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Annuity Due

It is a stream of equal cash flows that occur over a given period at the beginning of each interval

## What is Annuity Due?

An annuity due is a stream of equal cash flows that occur over a given period at the beginning of each interval; receiving $100 per year at the end of each of the next five years is an example of an annuity.

There are two types of annuities: ordinary annuity and annuity due.

The most common type of annuity is the ordinary annuity. Cash flows characterize it at the end of each compounding period. This is a typical cash flow pattern for many investment and business finance applications.

The other type of annuity is an annuity due, where payments or receipts occur at the beginning of each period i.e., the first payment is today at t = 0.

An example of an annuity due payment is the rent paid at the beginning of each month. And an example of an ordinary annuity includes utility bills and loans, such as mortgages.

## Key Takeaways

- An annuity due involves regular payments at the beginning of each interval, contrasting with ordinary annuities where payments occur at the end of each period.
- Annuities due have legal implications as payments received represent assets, while those making payments have debt liabilities.
- The key difference between annuity due and ordinary annuity lies in payment timing.

## Relevance and Use of Annuity Due

It requires the payments made at the beginning of each period instead of the end of each annuity period.

The payments received by an individual through annuities due legally represent an asset (rent paid for the following month). At the same time, the individual paying the annuities due has a legal debt liability requiring periodic payments (for example, EMI payments).

One can use present value/future value calculations because a series of annuities' due payments reflects several future cash inflows or outflows.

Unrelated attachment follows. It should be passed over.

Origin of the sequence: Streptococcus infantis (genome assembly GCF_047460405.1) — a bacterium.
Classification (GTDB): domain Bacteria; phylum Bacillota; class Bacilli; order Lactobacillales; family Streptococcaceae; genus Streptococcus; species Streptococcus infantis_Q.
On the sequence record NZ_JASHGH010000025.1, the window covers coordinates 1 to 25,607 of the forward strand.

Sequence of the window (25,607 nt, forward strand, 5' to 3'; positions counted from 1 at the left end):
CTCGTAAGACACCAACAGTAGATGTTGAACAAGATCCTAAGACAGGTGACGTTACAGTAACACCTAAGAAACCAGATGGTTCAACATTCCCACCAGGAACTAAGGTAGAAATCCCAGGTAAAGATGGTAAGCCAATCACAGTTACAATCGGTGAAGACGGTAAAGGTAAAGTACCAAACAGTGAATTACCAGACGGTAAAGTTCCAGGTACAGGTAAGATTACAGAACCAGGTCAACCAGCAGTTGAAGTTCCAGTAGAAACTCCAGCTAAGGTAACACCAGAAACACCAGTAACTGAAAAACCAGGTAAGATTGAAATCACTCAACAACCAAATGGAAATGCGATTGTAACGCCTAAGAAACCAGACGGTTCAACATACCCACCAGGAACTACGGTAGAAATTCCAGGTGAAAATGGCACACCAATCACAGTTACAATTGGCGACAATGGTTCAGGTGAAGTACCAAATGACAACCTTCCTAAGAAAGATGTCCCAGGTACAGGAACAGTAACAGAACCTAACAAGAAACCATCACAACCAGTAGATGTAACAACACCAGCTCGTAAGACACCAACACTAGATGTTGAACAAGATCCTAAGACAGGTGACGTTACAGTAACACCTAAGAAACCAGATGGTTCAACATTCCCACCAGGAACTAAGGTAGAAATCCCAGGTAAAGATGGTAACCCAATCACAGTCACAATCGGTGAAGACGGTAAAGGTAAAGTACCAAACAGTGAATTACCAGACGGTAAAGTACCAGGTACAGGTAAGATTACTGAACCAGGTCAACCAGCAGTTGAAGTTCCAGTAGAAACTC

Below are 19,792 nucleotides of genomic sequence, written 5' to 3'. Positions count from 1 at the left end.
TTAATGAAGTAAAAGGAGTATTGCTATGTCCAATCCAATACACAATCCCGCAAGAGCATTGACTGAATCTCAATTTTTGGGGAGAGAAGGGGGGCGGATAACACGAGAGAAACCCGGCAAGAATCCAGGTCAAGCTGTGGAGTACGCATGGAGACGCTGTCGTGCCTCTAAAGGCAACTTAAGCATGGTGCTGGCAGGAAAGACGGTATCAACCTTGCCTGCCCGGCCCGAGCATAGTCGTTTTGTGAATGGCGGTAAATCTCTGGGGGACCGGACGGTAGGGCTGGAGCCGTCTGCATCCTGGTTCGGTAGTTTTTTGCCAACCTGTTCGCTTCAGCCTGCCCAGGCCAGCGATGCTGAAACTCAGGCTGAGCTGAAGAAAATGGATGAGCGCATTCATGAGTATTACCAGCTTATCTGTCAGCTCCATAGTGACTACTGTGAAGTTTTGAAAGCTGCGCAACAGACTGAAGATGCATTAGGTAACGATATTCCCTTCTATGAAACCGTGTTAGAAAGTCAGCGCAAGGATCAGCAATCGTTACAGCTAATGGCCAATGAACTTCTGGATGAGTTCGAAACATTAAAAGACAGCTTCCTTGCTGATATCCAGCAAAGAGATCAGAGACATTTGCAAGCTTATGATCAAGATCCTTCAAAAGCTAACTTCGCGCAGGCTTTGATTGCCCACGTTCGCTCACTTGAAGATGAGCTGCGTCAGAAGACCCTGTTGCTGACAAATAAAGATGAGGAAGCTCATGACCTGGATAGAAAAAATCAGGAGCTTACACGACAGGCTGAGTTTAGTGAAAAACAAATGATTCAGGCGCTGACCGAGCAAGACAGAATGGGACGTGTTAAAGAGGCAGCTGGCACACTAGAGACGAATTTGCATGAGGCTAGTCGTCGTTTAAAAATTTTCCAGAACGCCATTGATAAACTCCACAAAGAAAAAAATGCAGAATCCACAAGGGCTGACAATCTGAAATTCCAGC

The recipient or payer of the funds may wish to find out the entire value of the annuity at the end of the period (future value)/ beginning of the period (present value) while factoring with the time value of money.

For example, a company enters into an office lease, under which the lessor requires the company to make monthly payments of $10,000 for the next 36 months before the beginning of the month.

Since all payments are of the same amount ($10,000), these payments are annuity due as the payments are made at regular intervals (monthly), and the payments are made at the beginning of each period.

## Annuity Due vs. Ordinary Annuity

An annuity due is a recurring payment of money at the beginning of a period (first day of a week/month/quarter/year).

Alternatively, an ordinary annuity is a recurring payment of money at the end of a period (last day of a week/month/quarter/year).

Business agreements and Contracts outline this payment method, and it is based on when the benefit is received.

I.e., When paying for an expense, the beneficiary makes ordinary annuity payments after the benefit has occurred, while the beneficiary pays annuities due payment before receiving the benefit.

The timing of an annuity payment is based on opportunity costs.

The payment collector may invest the annuities' due payment to generate interest or capital gains. As they have the opportunity to use funds faster, this is the reason why it is more beneficial for the recipient.

Those individuals paying annuities tend to prefer ordinary annuities as they will lose out on the opportunity to use the payment funds for an entire period.

## Calculating Annuity Due on a calculator